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Netflix Goes to the Pricing and Branding Trough Once Again

February 2014 Pricing

In 2011, Netflix’s pricing and branding shuffle enraged customers.  After taking a few back steps, Netflix is at it again for 2014.  What makes Reed Hastings, CEO of Netflix, Inc. (NFLX) think he will succeed this time, given that customers and shareholders alike ranted hyperbolic disapproval at his earlier moves?

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Strategic Error in 2011

As of 2010, Netflix subscribers could enjoy a mix of online streaming and DVD-by-mail movies from Netflix.  Subscription prices varied according to the number of DVDs a customer could borrow at a time.

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But Mr. Hastings perceived a shift coming to the movie rental industry.  His vision for the future of DVDs rentals was bleak, but that for streaming video was bright.  Mr. Hastings’ desire to keep Netflix at the forefront of the shifting movie consumption patterns required decisions and actions, and so he took them—like any good CEO would do.

Around July 2011, Netflix began to quietly separate its streaming line of business from its DVD-by-mail line of business with plans to charge $7.99 for each service with no bundled discount.  This relatively minor change in pricing alone created some customer complaints, but most customers accepted the change.

However, Hastings wanted to make the separation between the lines of business more obvious to customers, and perhaps set up Netflix, Inc. for restructuring.

In September 2011, two month after the pricing change, Netflix launched Qwikster.  Qwikster was the new portal through which DVD-by-mail subscribers were to order future DVD rentals, while Netflix was to remain the streaming video subscription service.

Customers howled at this change.  They neither liked having to use two websites nor the change in pricing.  16,000 subscribers logged their complaints on the Netflix blog.

By October 2011, just one month after the launch of Qwikster, Netflix retreated.  They killed Qwikster, returned these customers to the Netflix brand, yet kept the price structure changes in place.

By 2011 year end, subscription numbers had returned to an upward path.  610,000 new subscribers had joined the Netflix services in the fourth quarter of 2011.  The total number of subscribers hit 24.4 million at 2011 year end, leaving only a small dent in the upward trajectory from the prior June 2011 subscriber base of 24.6 million related to the third-quarter pricing and branding changes.

It appeared as though the customer complaints were arising more from a branding challenge than a pricing challenge.  Customers really didn’t like the new Qwikster brand, Qwikster website, nor Qwikster login-process, but they were willing to accept the new pricing structure.

That is, the strategic error was in branding, not pricing.  And the error was not insurmountable.  Following a quick branding correction by Hastings, Netflix was back in the game.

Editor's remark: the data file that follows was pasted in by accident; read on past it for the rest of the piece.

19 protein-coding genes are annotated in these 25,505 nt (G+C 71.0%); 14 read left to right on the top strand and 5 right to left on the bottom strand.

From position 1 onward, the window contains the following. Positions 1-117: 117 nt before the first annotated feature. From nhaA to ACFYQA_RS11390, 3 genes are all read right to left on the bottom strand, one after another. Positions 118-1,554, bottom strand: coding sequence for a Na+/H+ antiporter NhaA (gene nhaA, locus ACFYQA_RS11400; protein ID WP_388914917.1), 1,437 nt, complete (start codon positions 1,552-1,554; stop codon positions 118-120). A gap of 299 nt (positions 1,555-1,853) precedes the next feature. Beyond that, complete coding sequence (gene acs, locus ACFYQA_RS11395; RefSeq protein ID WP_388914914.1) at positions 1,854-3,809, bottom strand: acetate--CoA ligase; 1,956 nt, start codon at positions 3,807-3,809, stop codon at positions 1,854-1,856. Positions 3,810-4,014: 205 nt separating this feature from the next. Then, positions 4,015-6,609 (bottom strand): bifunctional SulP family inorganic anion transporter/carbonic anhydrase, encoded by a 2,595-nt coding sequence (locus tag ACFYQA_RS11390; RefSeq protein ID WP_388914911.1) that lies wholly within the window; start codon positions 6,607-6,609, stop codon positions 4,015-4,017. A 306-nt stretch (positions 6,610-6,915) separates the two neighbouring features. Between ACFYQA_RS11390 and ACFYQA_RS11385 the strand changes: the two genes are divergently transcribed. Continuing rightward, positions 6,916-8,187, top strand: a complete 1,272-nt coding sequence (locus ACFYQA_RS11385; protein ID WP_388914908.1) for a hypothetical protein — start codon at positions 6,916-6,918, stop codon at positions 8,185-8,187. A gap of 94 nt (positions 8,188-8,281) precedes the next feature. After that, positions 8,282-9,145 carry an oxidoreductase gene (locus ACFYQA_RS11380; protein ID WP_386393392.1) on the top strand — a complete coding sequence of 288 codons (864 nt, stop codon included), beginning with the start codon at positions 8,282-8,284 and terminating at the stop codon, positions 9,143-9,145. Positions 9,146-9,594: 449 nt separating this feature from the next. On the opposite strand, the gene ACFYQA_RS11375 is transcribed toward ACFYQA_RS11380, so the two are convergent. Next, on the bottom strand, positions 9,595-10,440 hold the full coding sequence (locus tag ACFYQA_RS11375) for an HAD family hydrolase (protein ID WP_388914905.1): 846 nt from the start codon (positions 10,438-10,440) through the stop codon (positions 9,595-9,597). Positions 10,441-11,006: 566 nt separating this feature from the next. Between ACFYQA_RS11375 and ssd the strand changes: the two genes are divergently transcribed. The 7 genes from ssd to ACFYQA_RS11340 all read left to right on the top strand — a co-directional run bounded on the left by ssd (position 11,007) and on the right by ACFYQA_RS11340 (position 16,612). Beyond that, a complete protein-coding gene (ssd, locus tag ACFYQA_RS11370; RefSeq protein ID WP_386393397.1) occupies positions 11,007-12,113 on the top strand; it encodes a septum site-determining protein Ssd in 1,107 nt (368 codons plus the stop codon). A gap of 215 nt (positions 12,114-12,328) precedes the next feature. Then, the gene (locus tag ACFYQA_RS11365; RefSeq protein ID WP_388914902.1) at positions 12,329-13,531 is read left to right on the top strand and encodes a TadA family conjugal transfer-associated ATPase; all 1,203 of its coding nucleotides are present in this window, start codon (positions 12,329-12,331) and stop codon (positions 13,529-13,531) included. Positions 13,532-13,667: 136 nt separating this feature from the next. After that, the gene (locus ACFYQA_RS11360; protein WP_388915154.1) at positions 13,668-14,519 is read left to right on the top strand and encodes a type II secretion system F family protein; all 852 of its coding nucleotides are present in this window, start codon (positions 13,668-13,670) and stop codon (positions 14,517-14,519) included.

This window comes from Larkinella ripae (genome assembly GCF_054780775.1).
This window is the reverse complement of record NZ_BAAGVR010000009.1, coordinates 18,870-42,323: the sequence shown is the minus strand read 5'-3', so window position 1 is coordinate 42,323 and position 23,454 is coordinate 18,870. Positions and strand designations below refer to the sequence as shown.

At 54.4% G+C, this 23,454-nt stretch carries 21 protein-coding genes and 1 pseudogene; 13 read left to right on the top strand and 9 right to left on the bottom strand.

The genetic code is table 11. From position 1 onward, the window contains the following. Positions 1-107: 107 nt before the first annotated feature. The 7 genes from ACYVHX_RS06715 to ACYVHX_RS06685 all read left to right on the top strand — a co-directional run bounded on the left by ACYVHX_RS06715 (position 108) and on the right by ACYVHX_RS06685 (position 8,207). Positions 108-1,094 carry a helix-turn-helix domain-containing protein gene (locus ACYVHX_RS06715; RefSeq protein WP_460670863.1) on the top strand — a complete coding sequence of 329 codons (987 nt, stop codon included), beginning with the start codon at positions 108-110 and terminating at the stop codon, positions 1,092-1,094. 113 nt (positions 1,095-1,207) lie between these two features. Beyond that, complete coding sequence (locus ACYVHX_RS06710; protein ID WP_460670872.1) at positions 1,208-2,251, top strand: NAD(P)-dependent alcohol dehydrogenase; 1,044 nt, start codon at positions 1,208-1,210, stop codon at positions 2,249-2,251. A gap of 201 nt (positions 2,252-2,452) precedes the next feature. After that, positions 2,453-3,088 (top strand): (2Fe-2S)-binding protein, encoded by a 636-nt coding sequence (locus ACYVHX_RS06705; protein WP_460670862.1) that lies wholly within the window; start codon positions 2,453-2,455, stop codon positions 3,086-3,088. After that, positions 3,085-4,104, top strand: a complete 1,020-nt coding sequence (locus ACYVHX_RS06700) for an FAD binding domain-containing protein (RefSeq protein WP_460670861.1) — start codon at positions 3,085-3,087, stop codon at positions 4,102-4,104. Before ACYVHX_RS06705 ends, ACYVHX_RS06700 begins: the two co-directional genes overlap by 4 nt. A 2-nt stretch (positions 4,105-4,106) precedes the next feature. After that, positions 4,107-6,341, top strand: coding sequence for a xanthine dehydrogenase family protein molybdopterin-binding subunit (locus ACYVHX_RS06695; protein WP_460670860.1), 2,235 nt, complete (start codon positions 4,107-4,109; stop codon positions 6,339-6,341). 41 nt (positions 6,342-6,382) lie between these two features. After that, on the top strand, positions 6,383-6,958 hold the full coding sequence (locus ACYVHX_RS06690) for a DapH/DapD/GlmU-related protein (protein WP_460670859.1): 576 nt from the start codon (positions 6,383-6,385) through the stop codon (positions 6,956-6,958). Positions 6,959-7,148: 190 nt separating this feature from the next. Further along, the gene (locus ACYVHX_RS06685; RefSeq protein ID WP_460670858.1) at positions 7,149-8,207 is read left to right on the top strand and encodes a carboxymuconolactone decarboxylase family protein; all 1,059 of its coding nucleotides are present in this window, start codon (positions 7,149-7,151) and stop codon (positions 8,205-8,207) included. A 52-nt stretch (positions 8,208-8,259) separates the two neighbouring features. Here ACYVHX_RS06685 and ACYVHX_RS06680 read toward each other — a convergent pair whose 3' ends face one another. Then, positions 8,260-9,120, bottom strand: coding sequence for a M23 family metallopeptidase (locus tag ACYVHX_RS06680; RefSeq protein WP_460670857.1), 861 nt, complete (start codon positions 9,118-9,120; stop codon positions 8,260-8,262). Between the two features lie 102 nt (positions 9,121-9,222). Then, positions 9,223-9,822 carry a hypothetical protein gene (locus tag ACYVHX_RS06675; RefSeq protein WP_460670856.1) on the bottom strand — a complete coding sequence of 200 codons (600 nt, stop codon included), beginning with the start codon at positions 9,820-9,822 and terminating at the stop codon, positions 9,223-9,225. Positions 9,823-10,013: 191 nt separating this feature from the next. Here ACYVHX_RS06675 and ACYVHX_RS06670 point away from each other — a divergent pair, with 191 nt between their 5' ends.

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And Strategic Changes in 2014?

Through 2012 and 2013, subscriber numbers continued to grow at Netflix to 38.5 million, through rapid growth to 31.7 million streaming customers and slow declines to 6.8 million DVD-by-mail subscribers.  These changing subscription patterns showed Hastings prescience, yet it also raised new questions:  How will Netflix define the future of the movie-streaming business?

In January 2014, Hastings announced he has been exploring his possibilities in both pricing and branding once again.

First, in terms of branding, he has quietly moved the DVD-by-mail business to dvd.netflix.com and has determined to brand future envelopes with the dvd.netflix.com logo.  This small change in branding seems to have gone over with customers without a hiccup.

Second, in terms of pricing, Netflix has added two tiers.  At the lower end, Netflix is testing a $6.99 offer for single-streaming.  At the upper end, Netflix is testing an $11.99 offer for four concurrent streams on top of its 3-stream standard at $7.99.  Netflix is also testing price differentials for standard definition versus high-definition streaming.  Hastings has indicated an intention to define three different standard options for customers to select between.

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 Will the 2014 Branding Changes Stick?

Unlike the 2011 move, the 2014 branding shift is unlikely to cause major challenges for Netflix.

The change from netflix.com to dvd.netflix.com is subtle.  It is along the order of magnitude of British Petroleum using the BP name and 20th Century Fox shifting to 21st Century Fox, or the development of a single logo for the collection of businesses run by Emerson.

And, as people are becoming comfortable with subdomains as internet addresses proliferate, they aren’t likely to see the shift as a significant change.

But most importantly, the shift is unlikely to be perceived as a message from Netflix to its DVD-by-mail customers that Netflix no longer desires their business, unlike the prior removal of the Netflix brand name from that subscriber base and the unceremonious shift to the Qwikster moniker.